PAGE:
Suspended Namibia Students Financial Assistance Fund CEO Hilya Nghiwete is in for another two weeks wait to hear if the High Court will rule in favour of her reinstatement.
The ruling, which was scheduled to be delivered on Friday, was for a second time postponed to 16 September by Judge Herman Oosthuizen.
“I apologise for the delay. I know this matter has come a long way. However, the judgement is not ready and I have to send it to be edited,” said Oosthuizen.
Oosthuizen is expected to give a ruling on the appeal application filed by Nghiwete’s employer in August 2021. The fund filed an appeal against the arbitrator’s ruling of 15 July 2021, which ordered the fund to reinstate Nghiwete with backpay.
In its appeal, the fund is arguing the arbitrator failed to take into account the totality of the evidence and her actions when making that ruling.
The fund believes it would not be in the institution’s best interest to reinstate Nghiwete as the trust relationship between her and the fund is broken.
The fund has allegedly thrived without her at its helm as the culture has changed from “corridor talks to people focusing on their responsibilities”.
The fund, through its lawyer Andrew Corbett, indicated Nghiwete has since been paid N$4 million over a period of 22 months while on suspension, whilst not rendering any services to the fund in any capacity.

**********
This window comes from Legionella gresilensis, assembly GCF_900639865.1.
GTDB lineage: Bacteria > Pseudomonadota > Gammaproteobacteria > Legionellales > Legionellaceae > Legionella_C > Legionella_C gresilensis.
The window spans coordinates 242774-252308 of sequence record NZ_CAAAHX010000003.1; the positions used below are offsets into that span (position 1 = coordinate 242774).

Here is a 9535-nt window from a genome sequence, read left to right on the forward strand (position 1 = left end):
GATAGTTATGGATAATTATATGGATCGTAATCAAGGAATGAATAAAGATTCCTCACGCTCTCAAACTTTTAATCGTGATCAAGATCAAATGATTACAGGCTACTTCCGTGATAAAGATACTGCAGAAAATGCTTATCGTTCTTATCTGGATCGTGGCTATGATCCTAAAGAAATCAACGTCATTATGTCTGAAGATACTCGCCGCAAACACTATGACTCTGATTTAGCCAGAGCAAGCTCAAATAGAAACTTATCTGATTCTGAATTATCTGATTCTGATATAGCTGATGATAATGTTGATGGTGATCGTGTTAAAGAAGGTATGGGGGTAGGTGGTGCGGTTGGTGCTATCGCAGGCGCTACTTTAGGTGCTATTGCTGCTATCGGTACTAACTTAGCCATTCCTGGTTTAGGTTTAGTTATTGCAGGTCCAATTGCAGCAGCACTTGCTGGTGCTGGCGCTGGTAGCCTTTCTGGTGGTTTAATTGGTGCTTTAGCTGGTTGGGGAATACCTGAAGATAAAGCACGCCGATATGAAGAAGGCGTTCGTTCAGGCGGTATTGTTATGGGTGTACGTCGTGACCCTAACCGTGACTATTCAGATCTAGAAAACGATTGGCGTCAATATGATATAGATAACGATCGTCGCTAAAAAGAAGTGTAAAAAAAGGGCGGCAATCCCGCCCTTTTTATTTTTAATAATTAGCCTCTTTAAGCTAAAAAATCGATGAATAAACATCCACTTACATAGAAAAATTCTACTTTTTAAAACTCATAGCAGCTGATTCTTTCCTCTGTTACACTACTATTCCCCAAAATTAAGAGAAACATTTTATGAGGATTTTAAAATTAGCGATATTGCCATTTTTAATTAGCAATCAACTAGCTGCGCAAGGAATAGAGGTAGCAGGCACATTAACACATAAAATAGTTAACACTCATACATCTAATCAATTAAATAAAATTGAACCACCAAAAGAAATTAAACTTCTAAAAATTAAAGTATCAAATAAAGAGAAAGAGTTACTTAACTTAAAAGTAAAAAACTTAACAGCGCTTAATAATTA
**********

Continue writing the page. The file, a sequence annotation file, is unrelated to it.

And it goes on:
Corbett argued Nghiwete has drawn out her suspension by using various tactics so that she may not answer to the allegations. The process has been postponed six times upon her request.It is NSFAF’s stance that she has profited from the fund by her continuous efforts to frustrate the fund and delay the matter so as to ensure that it is not concluded.
Corbett also argued Nghiwete knows she would be found guilty and subsequently face dismissal.
However, Nghiwete’s lawyer Sisa Namandje said the fund has no choice but to reinstate her, as ordered.
He indicated that the arbitrator was right in her ruling that Nghiwete had been unfairly dismissed as she did not go through a disciplinary hearing as required by law.Namandje added the law requires that a hearing should be conducted first before a final warning or dismissal is recommended.
Nghiwete was not convicted of any disciplinary offence nor was she furnished with the charges levelled against her.